Understanding the African American Civil Rights Movement Term Paper

Excerpt from Term Paper :

Coming of Age in Mississippi" by Anne Moody

In her article "Coming of Age in Mississippi," dating from 1968, Anne Moody tells the story of her participation in a blood shed sit-in demonstration at Woolworth's lunch counter. She was a student at Toogalo College in Jackson Mississippi, member of the NAACP (the National Association for the Advancement of Colored People). The Association, under the leadership of John Salter, Moody's social science professor, undertook a boycott in public stores as one of the numerous forms of manifestation within the Civil Rights Movement in Mississippi. The story begins with three young African-American students were peacefully asking for the right to be served at the same lunch counter where the whites were sitting.

With a lack of sentimentality and with deliberate detachment, Moody succeeds to present a realistic picture of the heaviest segregated place on earth in the sixties, Jackson, Mississippi. Moody, along with a few fellow students, sat on stools, at the counter where only the white people were supposed to be served and confronted the mob. All along her story, the author underlines the fact that the mass media and the police were present, but did not interfere to protect the innocents.

In spite of the calm and detached tone, the author describes events full of acts of violence and hatred. White people indoctrinated over centuries to think that their African-American fellow citizens were a menace to their very existence unless they were treating them like they were subhuman, answered with rage. They proved ready to kill the young girls and boys who were acting like they deserved to be looked at as actual human beings, equal in every right.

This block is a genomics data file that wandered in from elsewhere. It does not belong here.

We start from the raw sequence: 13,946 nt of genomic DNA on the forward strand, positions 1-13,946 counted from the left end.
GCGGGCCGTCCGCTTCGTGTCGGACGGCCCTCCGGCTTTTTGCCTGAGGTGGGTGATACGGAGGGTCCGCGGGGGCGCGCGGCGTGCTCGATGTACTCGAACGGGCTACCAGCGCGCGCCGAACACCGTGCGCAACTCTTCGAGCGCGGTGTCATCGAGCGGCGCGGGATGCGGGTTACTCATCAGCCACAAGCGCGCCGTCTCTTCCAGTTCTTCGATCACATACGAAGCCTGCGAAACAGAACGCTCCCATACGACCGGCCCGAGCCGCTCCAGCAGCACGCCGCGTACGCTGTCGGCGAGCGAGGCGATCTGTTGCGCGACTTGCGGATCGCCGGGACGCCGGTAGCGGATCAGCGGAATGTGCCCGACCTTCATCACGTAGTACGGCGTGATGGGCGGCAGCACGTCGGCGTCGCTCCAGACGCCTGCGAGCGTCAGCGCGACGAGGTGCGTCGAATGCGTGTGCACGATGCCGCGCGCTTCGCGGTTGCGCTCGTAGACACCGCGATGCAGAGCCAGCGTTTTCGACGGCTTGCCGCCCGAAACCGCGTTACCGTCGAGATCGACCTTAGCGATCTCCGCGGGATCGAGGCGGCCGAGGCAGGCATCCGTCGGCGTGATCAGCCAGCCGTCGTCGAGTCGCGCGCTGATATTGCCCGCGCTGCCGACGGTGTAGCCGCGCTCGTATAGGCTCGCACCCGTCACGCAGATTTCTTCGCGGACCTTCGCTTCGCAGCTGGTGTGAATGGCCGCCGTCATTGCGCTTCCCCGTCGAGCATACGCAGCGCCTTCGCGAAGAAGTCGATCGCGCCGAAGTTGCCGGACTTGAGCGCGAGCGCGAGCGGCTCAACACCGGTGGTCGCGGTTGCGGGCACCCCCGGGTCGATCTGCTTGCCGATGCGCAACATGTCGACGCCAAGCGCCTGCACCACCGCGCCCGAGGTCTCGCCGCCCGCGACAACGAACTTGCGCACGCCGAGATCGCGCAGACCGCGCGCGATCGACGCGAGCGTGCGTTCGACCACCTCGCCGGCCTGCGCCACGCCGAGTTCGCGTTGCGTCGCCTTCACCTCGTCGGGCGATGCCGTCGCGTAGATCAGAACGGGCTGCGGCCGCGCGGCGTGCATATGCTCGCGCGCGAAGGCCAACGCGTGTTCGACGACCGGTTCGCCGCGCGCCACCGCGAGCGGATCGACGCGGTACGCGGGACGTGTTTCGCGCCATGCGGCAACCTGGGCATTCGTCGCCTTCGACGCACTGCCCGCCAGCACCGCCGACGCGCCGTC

Anne Moody, who has lived throughout the most difficult times for the Civil Rights Movement in the South, successfully depicts the scene at Woolworth's so that all those who have never been there to be able to grasp the meaning of what happened that day. An entire mob of white people fighting like enraged animals against three unarmed and unresponsive black students who were refusing to come down from the stools at the counter. For most of the article, Moody contends herself with describing the scene as a distant impartial witness. She describes some powerful images, loaded with violence, shed with blood, where she is one of the victims. In doing so, she brings out all the madness from such events happening in the second half of the twentieth century in one of the best-developed countries on earth. Additionally, the scene Moody describes also has the component of humiliation. The young people daring to ask for their right to sit at the same end of the counter with the rest are not only attacked and almost killed, but also humiliated. The ferocity of those who thought their places in society were threatened knows no limit.

Now, in hindsight, it is easy to judge…

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